The Dutch government has been urged by several political parties to ask civil service scheme ABP to sell its investment in the operator of two outdated Belgian nuclear power plants.
It concerns an investment by ABP in Engie, the operator of nuclear power plants at Tihange and Doel. The plants are outdated and have had to close a few times due to security incidents.
Dutch current affairs programme EenVandaag last year revealed that Dutch pension funds own shares in Engie worth tens of millions of euros. Besides ABP, these included industry-wide metal scheme PMT, healthcare scheme PFZW and BpfBouw, pension fund for the building trade.
During a Commons debate on nuclear safety, MPs focused their attention on the shares owned by ABP.
Sandra Beckerman, of socialist party SP, called it a good development that ABP planned to sell its investments in tobacco and nuclear weapons.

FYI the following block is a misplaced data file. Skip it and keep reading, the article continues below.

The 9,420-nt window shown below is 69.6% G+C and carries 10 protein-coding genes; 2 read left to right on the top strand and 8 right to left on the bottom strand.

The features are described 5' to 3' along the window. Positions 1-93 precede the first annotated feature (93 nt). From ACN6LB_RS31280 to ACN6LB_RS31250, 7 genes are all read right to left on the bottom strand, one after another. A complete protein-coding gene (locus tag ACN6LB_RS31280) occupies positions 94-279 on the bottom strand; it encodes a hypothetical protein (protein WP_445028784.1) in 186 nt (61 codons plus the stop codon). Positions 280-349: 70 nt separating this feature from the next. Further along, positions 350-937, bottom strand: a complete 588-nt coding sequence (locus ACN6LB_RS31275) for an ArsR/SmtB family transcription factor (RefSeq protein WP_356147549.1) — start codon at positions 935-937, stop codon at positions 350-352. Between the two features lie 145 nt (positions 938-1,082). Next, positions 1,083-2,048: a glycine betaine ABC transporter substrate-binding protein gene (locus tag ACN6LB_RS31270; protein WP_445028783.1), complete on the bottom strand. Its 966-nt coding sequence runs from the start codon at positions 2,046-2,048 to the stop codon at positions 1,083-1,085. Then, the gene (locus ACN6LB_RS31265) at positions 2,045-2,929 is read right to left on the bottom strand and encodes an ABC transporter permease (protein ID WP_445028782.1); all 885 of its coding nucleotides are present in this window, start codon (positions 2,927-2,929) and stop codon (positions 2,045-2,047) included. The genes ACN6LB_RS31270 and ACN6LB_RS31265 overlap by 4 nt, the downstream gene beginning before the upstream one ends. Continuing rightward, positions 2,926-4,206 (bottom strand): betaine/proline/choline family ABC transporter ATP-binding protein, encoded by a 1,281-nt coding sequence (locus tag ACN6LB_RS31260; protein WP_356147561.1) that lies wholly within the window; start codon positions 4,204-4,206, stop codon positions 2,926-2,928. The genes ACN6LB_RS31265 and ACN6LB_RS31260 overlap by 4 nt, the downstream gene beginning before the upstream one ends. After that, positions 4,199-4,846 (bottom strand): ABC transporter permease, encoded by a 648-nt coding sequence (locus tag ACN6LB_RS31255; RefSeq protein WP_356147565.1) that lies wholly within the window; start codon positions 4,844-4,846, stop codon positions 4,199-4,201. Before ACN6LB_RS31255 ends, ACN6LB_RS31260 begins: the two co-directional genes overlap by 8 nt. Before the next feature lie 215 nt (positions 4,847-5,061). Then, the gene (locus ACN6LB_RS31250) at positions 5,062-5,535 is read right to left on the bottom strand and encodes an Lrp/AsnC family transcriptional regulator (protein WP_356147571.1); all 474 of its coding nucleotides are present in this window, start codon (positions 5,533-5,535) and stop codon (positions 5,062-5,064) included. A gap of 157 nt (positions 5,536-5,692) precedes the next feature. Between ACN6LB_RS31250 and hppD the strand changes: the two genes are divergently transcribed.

“It would be highly desirable if they would also stop investing in unsafe, outdated nuclear power plants,” she added. “They can use their shares as a means to apply pressure.”
Beckerman suggested that ABP could put the money to good use by investing it in more sustainable energy.
Frank Wassenaar, MP for Partij voor de Dieren (political party for animals), called on the government to exert pressure on ABP to sell its Engie stocks. Together with Beckerman and Liesbeth van Tongeren, MP for green party GroenLinks, he submitted a motion requesting this.
According to the government there was no need for it to put pressure on ABP, as the attention given to the matter in the House of Commons was already a clear signal to the pension fund.
State secretary for infrastructure and water management Stientje van Veldhoven advised against the motion, although she said she understood the “concerns and feelings of the Commons.”
She added that the exclusion of tobacco and nuclear weapons showed how ABP acknowledged “the unrest that exists among the people”.
Regarding the Belgian nuclear power plants, the pension fund weighed up its influence as a critical investor, Van Veldhoven said, adding: “If you are no longer a shareholder you will also lose your influence.”
During the vote on Wednesday the motion was postponed.